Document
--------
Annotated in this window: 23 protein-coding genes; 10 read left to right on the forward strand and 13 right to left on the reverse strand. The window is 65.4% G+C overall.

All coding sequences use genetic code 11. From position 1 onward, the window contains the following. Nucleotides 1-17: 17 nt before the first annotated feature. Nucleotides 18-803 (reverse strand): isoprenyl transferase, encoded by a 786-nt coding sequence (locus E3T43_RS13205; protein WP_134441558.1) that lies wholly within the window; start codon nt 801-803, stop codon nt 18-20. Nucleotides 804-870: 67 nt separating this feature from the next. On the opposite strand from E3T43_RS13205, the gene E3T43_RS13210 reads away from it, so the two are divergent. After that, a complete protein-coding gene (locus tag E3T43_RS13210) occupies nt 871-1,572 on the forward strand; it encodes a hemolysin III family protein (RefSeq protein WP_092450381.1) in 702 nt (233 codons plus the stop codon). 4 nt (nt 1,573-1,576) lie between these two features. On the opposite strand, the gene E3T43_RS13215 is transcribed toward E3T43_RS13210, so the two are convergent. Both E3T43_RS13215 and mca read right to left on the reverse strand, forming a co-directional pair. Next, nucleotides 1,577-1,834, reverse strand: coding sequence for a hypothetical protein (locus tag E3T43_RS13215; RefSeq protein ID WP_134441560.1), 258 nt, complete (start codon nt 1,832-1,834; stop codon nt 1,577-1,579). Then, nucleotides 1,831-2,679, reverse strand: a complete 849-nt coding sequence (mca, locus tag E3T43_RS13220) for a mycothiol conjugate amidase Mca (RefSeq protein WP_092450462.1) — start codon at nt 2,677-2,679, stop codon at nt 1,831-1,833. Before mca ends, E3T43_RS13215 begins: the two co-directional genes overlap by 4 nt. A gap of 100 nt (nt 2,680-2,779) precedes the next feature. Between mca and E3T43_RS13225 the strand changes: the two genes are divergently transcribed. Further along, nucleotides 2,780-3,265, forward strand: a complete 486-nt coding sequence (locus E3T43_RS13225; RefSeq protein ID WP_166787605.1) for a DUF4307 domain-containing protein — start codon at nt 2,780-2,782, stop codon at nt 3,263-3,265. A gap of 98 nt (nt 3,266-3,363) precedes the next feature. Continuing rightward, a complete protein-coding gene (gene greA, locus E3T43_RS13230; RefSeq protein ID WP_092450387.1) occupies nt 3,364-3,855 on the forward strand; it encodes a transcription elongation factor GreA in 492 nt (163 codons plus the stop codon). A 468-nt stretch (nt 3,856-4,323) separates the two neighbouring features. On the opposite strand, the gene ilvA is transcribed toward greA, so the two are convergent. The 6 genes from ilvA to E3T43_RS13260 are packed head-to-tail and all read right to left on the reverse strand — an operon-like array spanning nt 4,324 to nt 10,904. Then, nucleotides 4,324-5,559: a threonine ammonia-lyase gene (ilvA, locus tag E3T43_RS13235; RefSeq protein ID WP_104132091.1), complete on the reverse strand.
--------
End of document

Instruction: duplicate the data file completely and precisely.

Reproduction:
Annotated in this window: 23 protein-coding genes; 10 read left to right on the forward strand and 13 right to left on the reverse strand. The window is 65.4% G+C overall.

All coding sequences use genetic code 11. From position 1 onward, the window contains the following. Nucleotides 1-17: 17 nt before the first annotated feature. Nucleotides 18-803 (reverse strand): isoprenyl transferase, encoded by a 786-nt coding sequence (locus E3T43_RS13205; protein WP_134441558.1) that lies wholly within the window; start codon nt 801-803, stop codon nt 18-20. Nucleotides 804-870: 67 nt separating this feature from the next. On the opposite strand from E3T43_RS13205, the gene E3T43_RS13210 reads away from it, so the two are divergent. After that, a complete protein-coding gene (locus tag E3T43_RS13210) occupies nt 871-1,572 on the forward strand; it encodes a hemolysin III family protein (RefSeq protein WP_092450381.1) in 702 nt (233 codons plus the stop codon). 4 nt (nt 1,573-1,576) lie between these two features. On the opposite strand, the gene E3T43_RS13215 is transcribed toward E3T43_RS13210, so the two are convergent. Both E3T43_RS13215 and mca read right to left on the reverse strand, forming a co-directional pair. Next, nucleotides 1,577-1,834, reverse strand: coding sequence for a hypothetical protein (locus tag E3T43_RS13215; RefSeq protein ID WP_134441560.1), 258 nt, complete (start codon nt 1,832-1,834; stop codon nt 1,577-1,579). Then, nucleotides 1,831-2,679, reverse strand: a complete 849-nt coding sequence (mca, locus tag E3T43_RS13220) for a mycothiol conjugate amidase Mca (RefSeq protein WP_092450462.1) — start codon at nt 2,677-2,679, stop codon at nt 1,831-1,833. Before mca ends, E3T43_RS13215 begins: the two co-directional genes overlap by 4 nt. A gap of 100 nt (nt 2,680-2,779) precedes the next feature. Between mca and E3T43_RS13225 the strand changes: the two genes are divergently transcribed. Further along, nucleotides 2,780-3,265, forward strand: a complete 486-nt coding sequence (locus E3T43_RS13225; RefSeq protein ID WP_166787605.1) for a DUF4307 domain-containing protein — start codon at nt 2,780-2,782, stop codon at nt 3,263-3,265. A gap of 98 nt (nt 3,266-3,363) precedes the next feature. Continuing rightward, a complete protein-coding gene (gene greA, locus E3T43_RS13230; RefSeq protein ID WP_092450387.1) occupies nt 3,364-3,855 on the forward strand; it encodes a transcription elongation factor GreA in 492 nt (163 codons plus the stop codon). A 468-nt stretch (nt 3,856-4,323) separates the two neighbouring features. On the opposite strand, the gene ilvA is transcribed toward greA, so the two are convergent. The 6 genes from ilvA to E3T43_RS13260 are packed head-to-tail and all read right to left on the reverse strand — an operon-like array spanning nt 4,324 to nt 10,904. Then, nucleotides 4,324-5,559: a threonine ammonia-lyase gene (ilvA, locus tag E3T43_RS13235; RefSeq protein ID WP_104132091.1), complete on the reverse strand.